A panel of Court of Appeal judges have ordered a re-trial in the long running trade mark dispute between Interflora and Marks & Spencer.
The dispute between the two companies has been running for nearly five years now, since 2008 when Interflora launched trade mark infringement proceedings against Marks & Spencer in respect of its bidding on the ‘Interflora’ keyword term, this triggered advertisements that linked to Marks & Spencer’s florist services.
In 2008 internet giant Google relaxed its UK policies which relate to competitors bidding on keywords incorporating their competitor’s trade mark. It is this policy that allowed Marks & Spencer to bid for the Interflora keyword term that is at the centre of this trade mark infringement dispute.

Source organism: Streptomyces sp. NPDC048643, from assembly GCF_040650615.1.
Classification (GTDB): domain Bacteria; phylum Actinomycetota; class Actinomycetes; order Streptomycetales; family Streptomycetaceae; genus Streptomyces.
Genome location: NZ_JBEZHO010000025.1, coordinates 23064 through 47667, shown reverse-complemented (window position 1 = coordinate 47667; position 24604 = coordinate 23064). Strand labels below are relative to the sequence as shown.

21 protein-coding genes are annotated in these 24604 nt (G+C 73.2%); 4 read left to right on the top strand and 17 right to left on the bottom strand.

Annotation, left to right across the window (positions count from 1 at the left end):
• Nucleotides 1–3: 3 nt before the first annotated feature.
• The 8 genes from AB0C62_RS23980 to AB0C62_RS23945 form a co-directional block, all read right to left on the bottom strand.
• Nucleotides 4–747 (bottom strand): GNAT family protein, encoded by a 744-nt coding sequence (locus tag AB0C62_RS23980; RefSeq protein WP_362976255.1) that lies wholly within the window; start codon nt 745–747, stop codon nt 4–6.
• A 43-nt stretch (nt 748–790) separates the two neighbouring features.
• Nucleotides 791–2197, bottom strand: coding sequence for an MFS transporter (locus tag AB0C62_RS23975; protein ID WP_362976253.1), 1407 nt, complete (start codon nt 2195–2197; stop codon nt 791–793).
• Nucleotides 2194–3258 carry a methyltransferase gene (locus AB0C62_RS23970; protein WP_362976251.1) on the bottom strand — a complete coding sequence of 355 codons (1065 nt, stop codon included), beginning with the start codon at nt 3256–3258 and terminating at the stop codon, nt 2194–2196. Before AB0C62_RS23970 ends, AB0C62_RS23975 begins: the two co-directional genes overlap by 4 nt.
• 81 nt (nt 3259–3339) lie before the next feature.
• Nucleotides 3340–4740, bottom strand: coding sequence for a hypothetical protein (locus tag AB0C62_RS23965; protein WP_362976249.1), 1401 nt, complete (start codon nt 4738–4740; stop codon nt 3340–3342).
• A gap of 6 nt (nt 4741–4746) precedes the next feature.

Today the UK Court of Appeal overturned the first instance decision by Mr Justice Arnold in favour of Interflora and has allowed Marks & Spencer’s appeal and remitted the case back to the High Court for retrial. The case is thought to be the first ever UK trade mark infringement case that is set for re-trial.
The Court of Appeal identified a number of errors of law made by the trial judge and therefore said it could not be confident that the judge would have come to the same conclusion if the errors identified had not been made. The Court of Appeal decided that it could not determine the issue of infringement as no oral evidence was heard and further it was not taken to the right documents. Therefore on the basis of this the Court of Appeal decided not to overturn the original High Court ruling but instead chose to remit the case back to the High Court for a retrial.
Written by: Fozia Cheychi – A work experience student